Everyone in the class unanimously agreed that she had been exaggerating in order to make an impact on her audience. And just like that, all the excitement I previously had evaporated, the words falling silent on my tongue. How could I, in all seriousness, tell my classmates that I not only believed her but fought the same battles with Iblees? I knew that they would dismiss me as they had dismissed Sarah. My classmates could never understand what it was like to have Shaitan whisper to you, enticing you to sin. They would not know what it was like to see past sins played before their eyes as if on a projection screen. To feel weighed down by the guilt of them, knowing that each one had left a stain upon their soul. I knew they could never believe me because I used to think as they did. Something else Sarah wrote came to my mind.

“Some would tell me I was turned fool, and distracted, when I said I have been a vile sinner, for everybody knew I had been a sober woman all my days: and yet I used to do such things too, as well as they: And what was the matter now? Sometimes they would say, “This fit will be over quickly.” But all such answers as these, of which I had great many, would serve to humble me yet more, and put me on pleading of preserving grace, that I might never bring dishonor upon the name of God. And indeed, all the trials I met with, which were various, had, through the abounding goodness of God, this effect, to quicken me yet more.”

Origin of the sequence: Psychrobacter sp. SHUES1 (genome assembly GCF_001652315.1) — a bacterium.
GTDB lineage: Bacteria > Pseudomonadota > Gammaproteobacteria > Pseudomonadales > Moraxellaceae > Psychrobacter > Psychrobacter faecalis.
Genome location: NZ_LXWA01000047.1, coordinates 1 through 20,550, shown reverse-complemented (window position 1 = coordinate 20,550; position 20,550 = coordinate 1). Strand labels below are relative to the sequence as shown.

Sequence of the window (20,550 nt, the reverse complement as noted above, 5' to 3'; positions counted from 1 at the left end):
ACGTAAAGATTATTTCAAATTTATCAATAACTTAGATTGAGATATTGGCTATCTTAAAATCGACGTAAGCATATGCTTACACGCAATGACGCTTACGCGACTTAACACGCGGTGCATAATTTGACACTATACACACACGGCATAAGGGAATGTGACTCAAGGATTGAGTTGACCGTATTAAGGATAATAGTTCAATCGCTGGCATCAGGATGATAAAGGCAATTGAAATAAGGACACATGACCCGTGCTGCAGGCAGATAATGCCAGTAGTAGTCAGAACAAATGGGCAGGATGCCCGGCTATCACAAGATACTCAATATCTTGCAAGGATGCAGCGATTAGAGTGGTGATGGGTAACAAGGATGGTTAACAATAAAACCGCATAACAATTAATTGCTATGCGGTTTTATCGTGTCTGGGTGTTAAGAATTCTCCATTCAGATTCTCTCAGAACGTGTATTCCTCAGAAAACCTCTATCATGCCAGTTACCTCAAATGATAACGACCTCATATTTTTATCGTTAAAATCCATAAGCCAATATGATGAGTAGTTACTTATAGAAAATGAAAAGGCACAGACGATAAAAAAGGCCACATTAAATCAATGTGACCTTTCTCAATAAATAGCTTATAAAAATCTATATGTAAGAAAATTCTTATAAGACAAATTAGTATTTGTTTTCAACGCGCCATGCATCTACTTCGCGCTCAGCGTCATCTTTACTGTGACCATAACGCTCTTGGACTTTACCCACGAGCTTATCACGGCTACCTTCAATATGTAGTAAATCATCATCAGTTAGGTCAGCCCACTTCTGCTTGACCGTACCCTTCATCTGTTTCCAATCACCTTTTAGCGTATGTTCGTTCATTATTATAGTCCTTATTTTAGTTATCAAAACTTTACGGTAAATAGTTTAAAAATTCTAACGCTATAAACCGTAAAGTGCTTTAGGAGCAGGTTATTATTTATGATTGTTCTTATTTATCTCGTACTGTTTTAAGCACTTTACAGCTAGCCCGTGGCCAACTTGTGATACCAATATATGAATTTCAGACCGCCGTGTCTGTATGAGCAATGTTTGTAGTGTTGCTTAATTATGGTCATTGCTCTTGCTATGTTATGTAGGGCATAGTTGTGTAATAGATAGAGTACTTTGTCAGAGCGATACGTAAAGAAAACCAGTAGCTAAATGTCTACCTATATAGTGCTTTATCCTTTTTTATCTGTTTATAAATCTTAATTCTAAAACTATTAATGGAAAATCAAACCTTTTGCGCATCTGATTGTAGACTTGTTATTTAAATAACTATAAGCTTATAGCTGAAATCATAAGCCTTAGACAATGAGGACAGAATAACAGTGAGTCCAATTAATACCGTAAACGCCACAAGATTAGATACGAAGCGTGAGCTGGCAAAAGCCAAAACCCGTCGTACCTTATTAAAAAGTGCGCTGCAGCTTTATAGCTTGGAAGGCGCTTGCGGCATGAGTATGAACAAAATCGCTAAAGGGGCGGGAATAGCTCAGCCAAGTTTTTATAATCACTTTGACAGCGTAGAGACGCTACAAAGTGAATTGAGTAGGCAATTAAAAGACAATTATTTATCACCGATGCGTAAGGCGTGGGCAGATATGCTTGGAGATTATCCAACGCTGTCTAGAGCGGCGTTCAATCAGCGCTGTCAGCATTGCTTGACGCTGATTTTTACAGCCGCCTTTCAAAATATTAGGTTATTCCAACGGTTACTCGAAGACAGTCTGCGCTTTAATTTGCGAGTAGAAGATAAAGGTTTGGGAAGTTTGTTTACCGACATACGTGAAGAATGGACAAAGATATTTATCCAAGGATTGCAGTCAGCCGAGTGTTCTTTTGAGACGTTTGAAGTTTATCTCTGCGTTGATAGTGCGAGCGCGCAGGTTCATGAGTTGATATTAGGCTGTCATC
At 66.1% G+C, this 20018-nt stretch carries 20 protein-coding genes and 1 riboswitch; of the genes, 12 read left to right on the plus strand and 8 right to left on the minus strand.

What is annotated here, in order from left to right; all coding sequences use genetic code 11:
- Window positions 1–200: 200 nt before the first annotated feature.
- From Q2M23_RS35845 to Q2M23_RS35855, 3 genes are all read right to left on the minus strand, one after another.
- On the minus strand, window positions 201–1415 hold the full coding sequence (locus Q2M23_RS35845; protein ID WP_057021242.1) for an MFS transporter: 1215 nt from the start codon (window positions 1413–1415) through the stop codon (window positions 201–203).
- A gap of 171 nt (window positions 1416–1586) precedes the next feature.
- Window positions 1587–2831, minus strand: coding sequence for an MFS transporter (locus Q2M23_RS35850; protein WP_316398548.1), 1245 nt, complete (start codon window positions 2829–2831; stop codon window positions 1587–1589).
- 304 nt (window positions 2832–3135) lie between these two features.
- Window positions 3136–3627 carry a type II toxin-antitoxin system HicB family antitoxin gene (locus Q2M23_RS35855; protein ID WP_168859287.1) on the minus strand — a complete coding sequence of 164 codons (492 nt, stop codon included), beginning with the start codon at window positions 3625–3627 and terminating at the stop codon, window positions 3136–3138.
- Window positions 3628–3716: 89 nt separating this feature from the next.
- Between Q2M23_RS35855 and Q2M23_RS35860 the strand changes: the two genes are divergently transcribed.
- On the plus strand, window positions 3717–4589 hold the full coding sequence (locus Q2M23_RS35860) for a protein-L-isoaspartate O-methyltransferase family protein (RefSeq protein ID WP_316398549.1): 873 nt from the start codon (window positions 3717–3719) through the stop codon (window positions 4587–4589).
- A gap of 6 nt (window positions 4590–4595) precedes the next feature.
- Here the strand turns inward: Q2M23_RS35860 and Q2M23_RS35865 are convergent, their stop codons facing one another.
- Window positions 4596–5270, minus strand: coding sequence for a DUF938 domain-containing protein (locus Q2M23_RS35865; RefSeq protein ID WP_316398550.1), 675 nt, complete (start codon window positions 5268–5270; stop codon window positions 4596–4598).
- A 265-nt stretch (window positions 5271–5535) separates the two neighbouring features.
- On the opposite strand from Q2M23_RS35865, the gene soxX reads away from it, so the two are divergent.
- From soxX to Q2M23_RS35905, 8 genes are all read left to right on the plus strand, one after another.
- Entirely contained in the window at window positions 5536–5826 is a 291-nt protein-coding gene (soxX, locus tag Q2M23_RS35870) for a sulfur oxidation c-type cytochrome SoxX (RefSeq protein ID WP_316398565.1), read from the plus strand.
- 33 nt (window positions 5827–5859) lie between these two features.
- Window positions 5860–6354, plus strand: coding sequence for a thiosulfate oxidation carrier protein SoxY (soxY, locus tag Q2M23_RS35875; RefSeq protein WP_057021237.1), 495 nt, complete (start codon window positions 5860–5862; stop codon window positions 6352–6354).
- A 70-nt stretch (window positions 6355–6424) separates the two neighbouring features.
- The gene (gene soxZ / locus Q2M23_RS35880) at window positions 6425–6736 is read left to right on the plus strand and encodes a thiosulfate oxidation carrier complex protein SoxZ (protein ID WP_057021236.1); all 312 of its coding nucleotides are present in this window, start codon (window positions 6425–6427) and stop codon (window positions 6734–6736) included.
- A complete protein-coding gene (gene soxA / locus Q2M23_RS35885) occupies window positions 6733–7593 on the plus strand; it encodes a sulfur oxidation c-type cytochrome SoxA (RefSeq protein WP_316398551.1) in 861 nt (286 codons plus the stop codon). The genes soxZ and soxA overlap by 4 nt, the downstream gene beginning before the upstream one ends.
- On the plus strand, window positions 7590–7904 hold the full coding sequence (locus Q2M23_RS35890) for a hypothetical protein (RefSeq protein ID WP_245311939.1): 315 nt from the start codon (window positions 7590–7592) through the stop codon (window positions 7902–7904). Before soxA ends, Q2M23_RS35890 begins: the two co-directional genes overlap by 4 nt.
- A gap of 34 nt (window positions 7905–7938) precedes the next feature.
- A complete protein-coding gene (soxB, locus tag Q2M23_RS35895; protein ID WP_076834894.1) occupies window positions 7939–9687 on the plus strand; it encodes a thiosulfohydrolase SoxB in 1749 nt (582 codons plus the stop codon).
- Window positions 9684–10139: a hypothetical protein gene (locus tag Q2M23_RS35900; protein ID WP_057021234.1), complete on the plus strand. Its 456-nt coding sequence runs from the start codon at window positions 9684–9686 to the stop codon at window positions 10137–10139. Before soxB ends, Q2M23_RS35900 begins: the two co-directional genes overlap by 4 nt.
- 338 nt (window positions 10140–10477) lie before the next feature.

This was an unfamiliar feeling for me. Never had I been so afraid to speak my mind. I am not one to be cowed down from whatever stance I take. The classroom was my space. This was a place where my voice was heard, where I could introduce new ideas. I felt that this was especially important since I was the only Muslim in the class as well as the only female student. I saw myself as someone who would stand by her beliefs. Yet, I remained silent, effectively cowed.

I stayed silent until we moved on to a different topic, but for the rest of the class I could only think of how fearful I felt of being rejected by my peers. I began to see a divide, one that could not be bridged. I thought that my classmates were deaf to Allah’s calling and they thought I believed in fairy tales.

This scene plays out every day in the lives of young Muslims like myself: sometimes in a lecture hall, other times in a study group, lunch break, or even at a party. A Muslim who is sure of themselves and sure of their faith will suddenly feel like a fish out of water when confronted with the doubts of their peers, friends, and even professors.